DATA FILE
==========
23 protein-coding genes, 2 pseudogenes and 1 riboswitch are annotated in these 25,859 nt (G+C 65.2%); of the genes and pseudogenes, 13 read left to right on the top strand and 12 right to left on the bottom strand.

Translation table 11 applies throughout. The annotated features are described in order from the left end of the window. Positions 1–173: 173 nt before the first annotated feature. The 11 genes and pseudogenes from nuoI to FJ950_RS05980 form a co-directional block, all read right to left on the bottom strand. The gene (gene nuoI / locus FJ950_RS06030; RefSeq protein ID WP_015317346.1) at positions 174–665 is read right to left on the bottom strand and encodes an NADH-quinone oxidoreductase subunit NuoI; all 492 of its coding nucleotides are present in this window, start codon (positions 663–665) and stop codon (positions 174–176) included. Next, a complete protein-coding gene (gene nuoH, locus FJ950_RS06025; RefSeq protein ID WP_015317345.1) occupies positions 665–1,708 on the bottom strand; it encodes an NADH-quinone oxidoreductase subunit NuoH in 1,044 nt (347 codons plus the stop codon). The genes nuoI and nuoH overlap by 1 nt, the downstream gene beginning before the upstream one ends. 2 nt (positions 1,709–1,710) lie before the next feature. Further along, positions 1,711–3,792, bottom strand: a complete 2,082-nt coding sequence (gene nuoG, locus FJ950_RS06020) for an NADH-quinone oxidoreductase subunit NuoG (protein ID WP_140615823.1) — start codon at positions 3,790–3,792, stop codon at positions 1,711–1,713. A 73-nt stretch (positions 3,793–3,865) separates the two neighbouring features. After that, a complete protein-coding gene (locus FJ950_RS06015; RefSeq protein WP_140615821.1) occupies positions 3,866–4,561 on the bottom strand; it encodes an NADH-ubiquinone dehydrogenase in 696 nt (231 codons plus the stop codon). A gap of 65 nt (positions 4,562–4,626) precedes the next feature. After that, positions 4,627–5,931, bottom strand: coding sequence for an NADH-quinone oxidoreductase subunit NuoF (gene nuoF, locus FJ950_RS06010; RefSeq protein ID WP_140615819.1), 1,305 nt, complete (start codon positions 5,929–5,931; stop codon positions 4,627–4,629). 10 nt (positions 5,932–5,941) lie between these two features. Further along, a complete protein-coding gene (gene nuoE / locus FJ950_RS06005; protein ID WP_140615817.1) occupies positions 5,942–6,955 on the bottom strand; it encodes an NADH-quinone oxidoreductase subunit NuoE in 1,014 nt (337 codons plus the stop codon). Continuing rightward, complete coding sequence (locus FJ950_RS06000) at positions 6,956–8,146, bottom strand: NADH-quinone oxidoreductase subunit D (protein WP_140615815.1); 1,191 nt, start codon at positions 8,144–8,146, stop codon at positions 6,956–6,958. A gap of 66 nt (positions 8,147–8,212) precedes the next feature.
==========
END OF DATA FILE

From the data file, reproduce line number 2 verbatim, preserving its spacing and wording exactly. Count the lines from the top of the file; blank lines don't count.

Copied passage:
Translation table 11 applies throughout. The annotated features are described in order from the left end of the window. Positions 1–173: 173 nt before the first annotated feature. The 11 genes and pseudogenes from nuoI to FJ950_RS05980 form a co-directional block, all read right to left on the bottom strand. The gene (gene nuoI / locus FJ950_RS06030; RefSeq protein ID WP_015317346.1) at positions 174–665 is read right to left on the bottom strand and encodes an NADH-quinone oxidoreductase subunit NuoI; all 492 of its coding nucleotides are present in this window, start codon (positions 663–665) and stop codon (positions 174–176) included. Next, a complete protein-coding gene (gene nuoH, locus FJ950_RS06025; RefSeq protein ID WP_015317345.1) occupies positions 665–1,708 on the bottom strand; it encodes an NADH-quinone oxidoreductase subunit NuoH in 1,044 nt (347 codons plus the stop codon). The genes nuoI and nuoH overlap by 1 nt, the downstream gene beginning before the upstream one ends. 2 nt (positions 1,709–1,710) lie before the next feature. Further along, positions 1,711–3,792, bottom strand: a complete 2,082-nt coding sequence (gene nuoG, locus FJ950_RS06020) for an NADH-quinone oxidoreductase subunit NuoG (protein ID WP_140615823.1) — start codon at positions 3,790–3,792, stop codon at positions 1,711–1,713. A 73-nt stretch (positions 3,793–3,865) separates the two neighbouring features. After that, a complete protein-coding gene (locus FJ950_RS06015; RefSeq protein WP_140615821.1) occupies positions 3,866–4,561 on the bottom strand; it encodes an NADH-ubiquinone dehydrogenase in 696 nt (231 codons plus the stop codon). A gap of 65 nt (positions 4,562–4,626) precedes the next feature. After that, positions 4,627–5,931, bottom strand: coding sequence for an NADH-quinone oxidoreductase subunit NuoF (gene nuoF, locus FJ950_RS06010; RefSeq protein ID WP_140615819.1), 1,305 nt, complete (start codon positions 5,929–5,931; stop codon positions 4,627–4,629). 10 nt (positions 5,932–5,941) lie between these two features. Further along, a complete protein-coding gene (gene nuoE / locus FJ950_RS06005; protein ID WP_140615817.1) occupies positions 5,942–6,955 on the bottom strand; it encodes an NADH-quinone oxidoreductase subunit NuoE in 1,014 nt (337 codons plus the stop codon). Continuing rightward, complete coding sequence (locus FJ950_RS06000) at positions 6,956–8,146, bottom strand: NADH-quinone oxidoreductase subunit D (protein WP_140615815.1); 1,191 nt, start codon at positions 8,144–8,146, stop codon at positions 6,956–6,958. A gap of 66 nt (positions 8,147–8,212) precedes the next feature.